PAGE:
A second set of skills for ecological intelligence concerns decision making. A Newtonian organization that relies upon systems of prediction and control has a need to eliminate all uncertainty and deviation. Natural systems, however, rely upon diversity and a more natural or organic process of adapting to changing conditions. For example, no one needs to tell a plant to reduce its surface area to conserve water during a drought. Similarly, an ecologically intelligent leader will facilitate the development of systems that encourage everyone’s voice and input into decision making that adapts naturally to changing conditions. These systems will encourage innovation and they need to be supported by metrics and feedback systems to recognize consequences and to correct the course as needed. One such approach to decision making, “dynamic steering”, is a key component of the business approach called “holacracy”. 

The vertical axis skills of group intelligence and strategic navigation must be balanced by horizontal leadership characteristics. An ecologically intelligent leader must have a tolerance for uncertainty and ambiguity. Peter Senge refers to this as being a “learner” rather than a “knower”. Hames calls strategic navigation that “acceptance of uncertainty rather than creating systems to try and create certainty”. Traditionally leaders have been expected to have the answers and this has often been how they were evaluated and rewarded. Today, leaders who have the answers can be a barrier to the development of a collective intelligence so new leaders need to be willing to live in the place of unknowing and to embrace ambiguity. For some leaders this will mean letting go of old and deeply held ways of being including a belief in black and white or right and wrong ways of looking at issues. Many of the practices of mindfulness and emotional intelligence will support a leader in learning to embrace uncertainty and ambiguity.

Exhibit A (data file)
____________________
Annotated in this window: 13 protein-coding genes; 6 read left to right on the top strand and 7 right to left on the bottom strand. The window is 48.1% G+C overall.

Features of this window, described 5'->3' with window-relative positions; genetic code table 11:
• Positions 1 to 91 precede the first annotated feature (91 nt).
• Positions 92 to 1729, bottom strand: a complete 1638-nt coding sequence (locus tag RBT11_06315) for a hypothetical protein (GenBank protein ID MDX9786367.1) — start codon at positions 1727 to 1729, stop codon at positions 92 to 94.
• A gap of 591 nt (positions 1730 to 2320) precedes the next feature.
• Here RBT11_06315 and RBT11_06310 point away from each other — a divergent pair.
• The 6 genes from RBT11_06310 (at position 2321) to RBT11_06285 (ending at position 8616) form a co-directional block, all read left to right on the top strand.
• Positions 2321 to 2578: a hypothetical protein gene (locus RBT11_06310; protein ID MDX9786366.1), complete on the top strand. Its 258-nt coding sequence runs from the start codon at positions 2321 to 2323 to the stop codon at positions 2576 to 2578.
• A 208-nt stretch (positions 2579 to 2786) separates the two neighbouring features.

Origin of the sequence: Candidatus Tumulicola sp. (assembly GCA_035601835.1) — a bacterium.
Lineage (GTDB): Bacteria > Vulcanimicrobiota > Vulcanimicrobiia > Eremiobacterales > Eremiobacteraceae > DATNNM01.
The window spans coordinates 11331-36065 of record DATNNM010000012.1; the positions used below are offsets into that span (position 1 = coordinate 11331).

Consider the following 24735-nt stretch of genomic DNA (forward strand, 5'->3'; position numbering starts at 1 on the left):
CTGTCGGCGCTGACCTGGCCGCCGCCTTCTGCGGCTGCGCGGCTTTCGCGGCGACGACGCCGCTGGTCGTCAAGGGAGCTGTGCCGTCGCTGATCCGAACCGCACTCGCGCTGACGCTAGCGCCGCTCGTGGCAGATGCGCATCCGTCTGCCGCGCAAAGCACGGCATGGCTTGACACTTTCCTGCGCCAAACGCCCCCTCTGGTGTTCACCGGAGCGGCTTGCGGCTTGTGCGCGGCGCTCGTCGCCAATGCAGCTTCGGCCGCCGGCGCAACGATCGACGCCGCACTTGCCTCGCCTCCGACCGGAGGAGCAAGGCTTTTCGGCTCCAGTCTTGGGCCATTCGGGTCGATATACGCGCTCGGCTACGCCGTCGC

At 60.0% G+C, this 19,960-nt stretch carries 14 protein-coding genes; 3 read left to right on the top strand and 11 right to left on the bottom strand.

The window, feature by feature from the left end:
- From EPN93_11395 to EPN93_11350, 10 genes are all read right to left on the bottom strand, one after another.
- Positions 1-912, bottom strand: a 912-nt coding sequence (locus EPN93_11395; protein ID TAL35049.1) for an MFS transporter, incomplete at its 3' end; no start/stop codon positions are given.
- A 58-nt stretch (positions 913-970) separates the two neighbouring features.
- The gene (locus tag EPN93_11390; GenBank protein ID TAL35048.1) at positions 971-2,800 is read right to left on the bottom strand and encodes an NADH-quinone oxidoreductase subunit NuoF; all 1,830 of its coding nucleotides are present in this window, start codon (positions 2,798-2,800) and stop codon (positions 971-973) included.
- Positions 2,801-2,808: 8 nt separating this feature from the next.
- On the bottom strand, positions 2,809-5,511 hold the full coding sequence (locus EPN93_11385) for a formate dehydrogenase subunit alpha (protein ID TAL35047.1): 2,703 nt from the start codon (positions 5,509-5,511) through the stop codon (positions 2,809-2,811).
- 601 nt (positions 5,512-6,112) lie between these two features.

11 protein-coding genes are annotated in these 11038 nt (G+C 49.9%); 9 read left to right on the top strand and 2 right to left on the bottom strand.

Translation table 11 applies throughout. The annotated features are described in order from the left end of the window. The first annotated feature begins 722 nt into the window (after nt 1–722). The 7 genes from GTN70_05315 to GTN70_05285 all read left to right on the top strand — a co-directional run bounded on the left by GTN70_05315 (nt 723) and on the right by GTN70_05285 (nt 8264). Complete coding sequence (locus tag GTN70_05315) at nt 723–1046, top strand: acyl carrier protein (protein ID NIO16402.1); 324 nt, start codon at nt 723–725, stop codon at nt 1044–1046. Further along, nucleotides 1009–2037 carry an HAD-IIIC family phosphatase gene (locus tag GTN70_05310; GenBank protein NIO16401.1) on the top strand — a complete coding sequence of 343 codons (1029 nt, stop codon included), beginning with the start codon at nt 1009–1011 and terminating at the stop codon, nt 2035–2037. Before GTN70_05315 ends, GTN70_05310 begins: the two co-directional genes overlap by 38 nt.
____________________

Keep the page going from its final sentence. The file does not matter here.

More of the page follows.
Another basic attribute of an ecologically intelligent leader is the ability to be still, to be present and to listen deeply for emergent group intelligence. This requires an ability to tolerate silence and to ask reflective questions such as “what is it that we have learned from this failed attempt”. This requires an ability to see beyond the immediate situation and to sense larger systems and the longer term implications. This also requires the courage to be present and to mindfully consider a situation rather than impulsively reacting with a desire to fix or control it. Such responses are grounded in a mood of curiosity and wonder rather than fear and control. Like the comfort with uncertainty, these abilities of an ecologically intelligent leader to have personal practices that nurture these ways of being.

In summary, one of the basic intelligences of a sustainable leader is ecological intelligence. Like the other intelligences of a sustainable leader, the horizontal leadership skills can be developed and will need to be supported by personal work on the vertical axis.